This Amplex Red-based cell-free assay improves upon the prior DHR-based cell-free assay. While also measuring the HDLox the biochemistry of the Amplex Red fluorochrome and its ability to detect lipid hydroperoxides is well established compared to DHR [12], [22]. In the absence of cholesterol oxidase the Amplex Red detects the intrinsic hydroperoxide content of a specific amount of HDL cholesterol and in the presence of HRP may overcome previously described lipid-probe interactions [22]. In addition, the Amplex Red -based assay improves upon the prior DCF-based assay [13]. While DCF may also measure lipid peroxidation [13], [20], [21], this earlier assay had several technical challenges that have limited its utility. DCFH-DA is unstable and needs to be dissolved in methanol for activation to the active molecule DCFH which is prone to auto-oxidation and needs to be protected from room air [41], [72]. In contrast, Amplex Red is relatively stable, and oxidizes at a predictable rate in the presence of HRP when exposed to room air [41]. Furthermore, conversion of DCFH-DA to DCFH can be mediated by esterases that are carried over variably during the lipid purification process, adding another variable that is difficult to control, while Amplex Red requires no activation and is not prone to this effect [12], [22], [41]. Finally, different diluents for biochemical assays of HDL function may affect the oxidation rate of the indicator compound; this may also explain the variability observed in the DCFH-DA assay between different research groups [12]. In contrast, all the reagents used in the Amplex Red assay are commercially available and thus this assay can be better standardized. Moreover, the use of immunoaffinity capture may allow HDL isolation and use of this method in large scale studies and removal of much of the albumin bound to the HDL particle that may alter the association of ROS with lipoproteins [12], [44], removes lipid peroxidation products [45] and can also significantly interfere with the fluorescent readout in biochemical assays of HDL function [22]. Finally, the inter-assay variability of <15% compares favorably with cell-based assays of HDL function which have variability of >15% [44].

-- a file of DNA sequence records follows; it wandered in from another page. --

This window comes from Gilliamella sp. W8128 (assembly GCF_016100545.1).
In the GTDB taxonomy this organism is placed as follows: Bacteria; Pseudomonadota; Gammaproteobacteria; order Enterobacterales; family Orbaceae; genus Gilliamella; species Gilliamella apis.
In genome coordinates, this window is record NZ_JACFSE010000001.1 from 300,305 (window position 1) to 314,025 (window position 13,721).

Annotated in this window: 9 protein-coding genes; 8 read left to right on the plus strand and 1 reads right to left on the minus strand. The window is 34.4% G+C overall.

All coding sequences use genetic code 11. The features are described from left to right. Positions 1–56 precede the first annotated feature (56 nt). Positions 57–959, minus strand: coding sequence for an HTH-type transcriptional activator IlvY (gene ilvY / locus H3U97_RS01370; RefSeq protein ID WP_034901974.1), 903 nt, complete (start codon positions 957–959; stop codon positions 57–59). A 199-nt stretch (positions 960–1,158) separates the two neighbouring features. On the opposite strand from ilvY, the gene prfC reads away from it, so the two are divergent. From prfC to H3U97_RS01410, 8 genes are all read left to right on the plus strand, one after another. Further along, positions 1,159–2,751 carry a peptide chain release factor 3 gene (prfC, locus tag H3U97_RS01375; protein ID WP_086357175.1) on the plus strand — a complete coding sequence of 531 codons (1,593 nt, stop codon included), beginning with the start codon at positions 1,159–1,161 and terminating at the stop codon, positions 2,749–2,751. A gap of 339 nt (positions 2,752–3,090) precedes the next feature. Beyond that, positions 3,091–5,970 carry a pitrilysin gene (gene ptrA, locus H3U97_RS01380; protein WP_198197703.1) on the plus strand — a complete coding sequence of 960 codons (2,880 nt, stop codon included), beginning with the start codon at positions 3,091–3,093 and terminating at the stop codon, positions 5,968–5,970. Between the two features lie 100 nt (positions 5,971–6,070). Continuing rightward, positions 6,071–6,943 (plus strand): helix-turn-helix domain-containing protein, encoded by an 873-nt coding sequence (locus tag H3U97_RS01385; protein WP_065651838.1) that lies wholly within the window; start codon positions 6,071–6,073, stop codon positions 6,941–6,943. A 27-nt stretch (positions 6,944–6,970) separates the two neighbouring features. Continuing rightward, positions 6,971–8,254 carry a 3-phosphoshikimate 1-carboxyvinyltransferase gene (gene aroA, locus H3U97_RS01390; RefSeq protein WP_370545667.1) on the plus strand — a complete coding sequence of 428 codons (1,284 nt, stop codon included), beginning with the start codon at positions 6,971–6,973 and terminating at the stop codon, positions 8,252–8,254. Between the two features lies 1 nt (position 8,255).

In addition using animal models of atherosclerosis and 2 different human studies we show that this assay can be used as a potential marker of cardiovascular disease and biologic processes in vivo. The correlation of HDLox as measured by the Amplex Red assay to the biologic readout of HDL in a cell-based assay is consistent with a proposed mechanism whereby HDL exerts its effects through modulating ROS [10], [11], and suggests that the assay accurately reflects HDL function. Further support for the biological relevance of this measurement is the finding that for the same amount of HDL cholesterol the HDLox was significantly reduced in HDL from statin treated mice with atherosclerosis compared to HDL from non-statin treated mice. Indeed, treatment of these mice with statins has previously been shown to reduce inflammatory properties of HDL [13] and we demonstrate that the Amplex Red assay can detect the favorable effect of statins on functional properties of HDL. In the pilot human studies described in this manuscript we demonstrate the ability of the Amplex Red Assay to measure HDLox and associate cardiovascular and metabolic risk phenotypes with these measures of HDL function. For example we confirmed previous data that HDLox is associated with anthropometric parameters of obesity in humans and cardiovascular disease in HIV-1 infected subjects [3], [4], [12], [58][60]. Moreover, the Amplex Red assay can detect dysfunctional HDL in patients with HIV infection confirming our previous results [32]. The fact that our assay quantifies HDLox and that the HDLox levels correlate with surrogate measures of cardiovascular disease and other physiological parameters in humans such as obesity and insulin resistance increases its applicability to biological samples, at least in the context of cardiovascular diseases. This is because 1e-oxidants (i.e., hydroxyl radical) contribute to oxidative modifications taking place in the affected arterial wall during atherogenesis [12], [22]. Thus, while “oxidized HDL” is not a chemically defined term, the oxidation rate of Amplex Red corresponds to the intrinsic HDLox of specific amount of HDL lipoproteins. However, we did not detect a significant association between HDLox and progression of subclinical atherosclerosis in a small group of healthy subjects. This may have been explained by the relative small size of our pilot study and the use of cryopreserved samples, especially since the anti-oxidative capacity of HDL has been studied only in association with clinically significant coronary artery disease in larger studies [4], [55], [59], [60]. However, in our exercise study of HIV uninfected subjects with no known cardiovascular disease we did show, for the first time to our knowledge, that HDLox correlated significantly with subendocardial viability ratio (SEVR), a noninvasive measure of subendocardial perfusion, C reactive protein (CRP) and oxidized Low Density Lipoprotein (ox-LDL) which is associated with the metabolic syndrome [58], [73]. Larger case control studies will further define the utility of this assay as a marker of biologic processes and diseases in humans.